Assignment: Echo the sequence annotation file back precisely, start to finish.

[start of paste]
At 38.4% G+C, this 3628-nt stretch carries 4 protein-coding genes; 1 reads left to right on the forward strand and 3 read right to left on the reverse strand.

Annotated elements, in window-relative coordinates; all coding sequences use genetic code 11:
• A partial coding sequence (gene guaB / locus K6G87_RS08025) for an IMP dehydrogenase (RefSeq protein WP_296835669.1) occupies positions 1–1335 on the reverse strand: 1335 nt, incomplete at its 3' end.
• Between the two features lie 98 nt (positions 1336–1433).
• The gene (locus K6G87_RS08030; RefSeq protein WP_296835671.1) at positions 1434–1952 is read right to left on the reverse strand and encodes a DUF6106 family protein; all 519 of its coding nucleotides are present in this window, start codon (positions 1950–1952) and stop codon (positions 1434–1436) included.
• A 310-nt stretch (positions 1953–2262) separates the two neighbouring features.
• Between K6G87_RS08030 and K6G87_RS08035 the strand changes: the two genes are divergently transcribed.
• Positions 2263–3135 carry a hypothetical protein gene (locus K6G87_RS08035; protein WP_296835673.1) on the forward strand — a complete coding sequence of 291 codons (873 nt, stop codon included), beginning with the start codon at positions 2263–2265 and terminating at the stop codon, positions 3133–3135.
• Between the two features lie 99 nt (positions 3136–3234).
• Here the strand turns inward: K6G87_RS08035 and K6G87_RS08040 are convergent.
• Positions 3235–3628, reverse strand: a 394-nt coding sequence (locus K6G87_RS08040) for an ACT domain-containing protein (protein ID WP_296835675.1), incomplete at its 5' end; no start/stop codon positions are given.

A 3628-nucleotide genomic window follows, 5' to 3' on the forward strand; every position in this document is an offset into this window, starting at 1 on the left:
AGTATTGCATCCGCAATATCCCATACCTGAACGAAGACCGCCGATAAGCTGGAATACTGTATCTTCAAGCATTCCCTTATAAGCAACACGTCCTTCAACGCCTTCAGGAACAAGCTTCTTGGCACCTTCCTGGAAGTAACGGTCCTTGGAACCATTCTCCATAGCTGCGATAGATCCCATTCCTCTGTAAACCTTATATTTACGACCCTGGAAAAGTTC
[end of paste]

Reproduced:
At 38.4% G+C, this 3628-nt stretch carries 4 protein-coding genes; 1 reads left to right on the forward strand and 3 read right to left on the reverse strand.

Annotated elements, in window-relative coordinates; all coding sequences use genetic code 11:
• A partial coding sequence (gene guaB / locus K6G87_RS08025) for an IMP dehydrogenase (RefSeq protein WP_296835669.1) occupies positions 1–1335 on the reverse strand: 1335 nt, incomplete at its 3' end.
• Between the two features lie 98 nt (positions 1336–1433).
• The gene (locus K6G87_RS08030; RefSeq protein WP_296835671.1) at positions 1434–1952 is read right to left on the reverse strand and encodes a DUF6106 family protein; all 519 of its coding nucleotides are present in this window, start codon (positions 1950–1952) and stop codon (positions 1434–1436) included.
• A 310-nt stretch (positions 1953–2262) separates the two neighbouring features.
• Between K6G87_RS08030 and K6G87_RS08035 the strand changes: the two genes are divergently transcribed.
• Positions 2263–3135 carry a hypothetical protein gene (locus K6G87_RS08035; protein WP_296835673.1) on the forward strand — a complete coding sequence of 291 codons (873 nt, stop codon included), beginning with the start codon at positions 2263–2265 and terminating at the stop codon, positions 3133–3135.
• Between the two features lie 99 nt (positions 3136–3234).
• Here the strand turns inward: K6G87_RS08035 and K6G87_RS08040 are convergent.
• Positions 3235–3628, reverse strand: a 394-nt coding sequence (locus K6G87_RS08040) for an ACT domain-containing protein (protein ID WP_296835675.1), incomplete at its 5' end; no start/stop codon positions are given.

A 3628-nucleotide genomic window follows, 5' to 3' on the forward strand; every position in this document is an offset into this window, starting at 1 on the left:
AGTATTGCATCCGCAATATCCCATACCTGAACGAAGACCGCCGATAAGCTGGAATACTGTATCTTCAAGCATTCCCTTATAAGCAACACGTCCTTCAACGCCTTCAGGAACAAGCTTCTTGGCACCTTCCTGGAAGTAACGGTCCTTGGAACCATTCTCCATAGCTGCGATAGATCCCATTCCTCTGTAAACCTTATATTTACGACCCTGGAAAAGTTC